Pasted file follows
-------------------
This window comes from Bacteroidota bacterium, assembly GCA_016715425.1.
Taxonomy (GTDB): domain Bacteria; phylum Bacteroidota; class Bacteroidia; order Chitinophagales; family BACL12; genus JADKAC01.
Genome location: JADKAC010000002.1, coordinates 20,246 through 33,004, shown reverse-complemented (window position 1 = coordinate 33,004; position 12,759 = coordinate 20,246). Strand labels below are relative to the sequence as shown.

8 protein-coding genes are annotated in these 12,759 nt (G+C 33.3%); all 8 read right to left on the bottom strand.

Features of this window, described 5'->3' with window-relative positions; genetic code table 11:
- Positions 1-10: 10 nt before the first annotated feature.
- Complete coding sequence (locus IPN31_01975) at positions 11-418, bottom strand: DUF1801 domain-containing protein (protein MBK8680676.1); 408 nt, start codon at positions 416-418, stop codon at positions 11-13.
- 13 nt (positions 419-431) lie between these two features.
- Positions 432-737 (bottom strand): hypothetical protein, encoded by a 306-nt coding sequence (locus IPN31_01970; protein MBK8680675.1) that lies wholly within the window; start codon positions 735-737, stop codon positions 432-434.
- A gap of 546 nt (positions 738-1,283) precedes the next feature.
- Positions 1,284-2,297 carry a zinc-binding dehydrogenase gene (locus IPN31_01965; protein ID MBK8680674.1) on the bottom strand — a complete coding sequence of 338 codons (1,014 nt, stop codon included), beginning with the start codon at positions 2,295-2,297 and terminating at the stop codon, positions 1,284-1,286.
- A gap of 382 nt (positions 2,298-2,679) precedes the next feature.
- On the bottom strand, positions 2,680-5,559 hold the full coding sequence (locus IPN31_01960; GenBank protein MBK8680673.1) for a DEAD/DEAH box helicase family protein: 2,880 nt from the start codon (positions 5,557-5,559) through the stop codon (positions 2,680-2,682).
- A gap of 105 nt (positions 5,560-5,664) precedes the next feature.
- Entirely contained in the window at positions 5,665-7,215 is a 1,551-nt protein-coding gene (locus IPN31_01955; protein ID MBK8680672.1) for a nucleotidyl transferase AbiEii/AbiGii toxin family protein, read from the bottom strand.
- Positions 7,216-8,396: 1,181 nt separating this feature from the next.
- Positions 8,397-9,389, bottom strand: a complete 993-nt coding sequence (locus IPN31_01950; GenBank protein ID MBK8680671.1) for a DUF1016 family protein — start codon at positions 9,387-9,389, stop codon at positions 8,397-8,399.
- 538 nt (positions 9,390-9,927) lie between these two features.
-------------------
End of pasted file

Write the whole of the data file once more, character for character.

This window comes from Bacteroidota bacterium, assembly GCA_016715425.1.
Taxonomy (GTDB): domain Bacteria; phylum Bacteroidota; class Bacteroidia; order Chitinophagales; family BACL12; genus JADKAC01.
Genome location: JADKAC010000002.1, coordinates 20,246 through 33,004, shown reverse-complemented (window position 1 = coordinate 33,004; position 12,759 = coordinate 20,246). Strand labels below are relative to the sequence as shown.

8 protein-coding genes are annotated in these 12,759 nt (G+C 33.3%); all 8 read right to left on the bottom strand.

Features of this window, described 5'->3' with window-relative positions; genetic code table 11:
- Positions 1-10: 10 nt before the first annotated feature.
- Complete coding sequence (locus IPN31_01975) at positions 11-418, bottom strand: DUF1801 domain-containing protein (protein MBK8680676.1); 408 nt, start codon at positions 416-418, stop codon at positions 11-13.
- 13 nt (positions 419-431) lie between these two features.
- Positions 432-737 (bottom strand): hypothetical protein, encoded by a 306-nt coding sequence (locus IPN31_01970; protein MBK8680675.1) that lies wholly within the window; start codon positions 735-737, stop codon positions 432-434.
- A gap of 546 nt (positions 738-1,283) precedes the next feature.
- Positions 1,284-2,297 carry a zinc-binding dehydrogenase gene (locus IPN31_01965; protein ID MBK8680674.1) on the bottom strand — a complete coding sequence of 338 codons (1,014 nt, stop codon included), beginning with the start codon at positions 2,295-2,297 and terminating at the stop codon, positions 1,284-1,286.
- A gap of 382 nt (positions 2,298-2,679) precedes the next feature.
- On the bottom strand, positions 2,680-5,559 hold the full coding sequence (locus IPN31_01960; GenBank protein MBK8680673.1) for a DEAD/DEAH box helicase family protein: 2,880 nt from the start codon (positions 5,557-5,559) through the stop codon (positions 2,680-2,682).
- A gap of 105 nt (positions 5,560-5,664) precedes the next feature.
- Entirely contained in the window at positions 5,665-7,215 is a 1,551-nt protein-coding gene (locus IPN31_01955; protein ID MBK8680672.1) for a nucleotidyl transferase AbiEii/AbiGii toxin family protein, read from the bottom strand.
- Positions 7,216-8,396: 1,181 nt separating this feature from the next.
- Positions 8,397-9,389, bottom strand: a complete 993-nt coding sequence (locus IPN31_01950; GenBank protein ID MBK8680671.1) for a DUF1016 family protein — start codon at positions 9,387-9,389, stop codon at positions 8,397-8,399.
- 538 nt (positions 9,390-9,927) lie between these two features.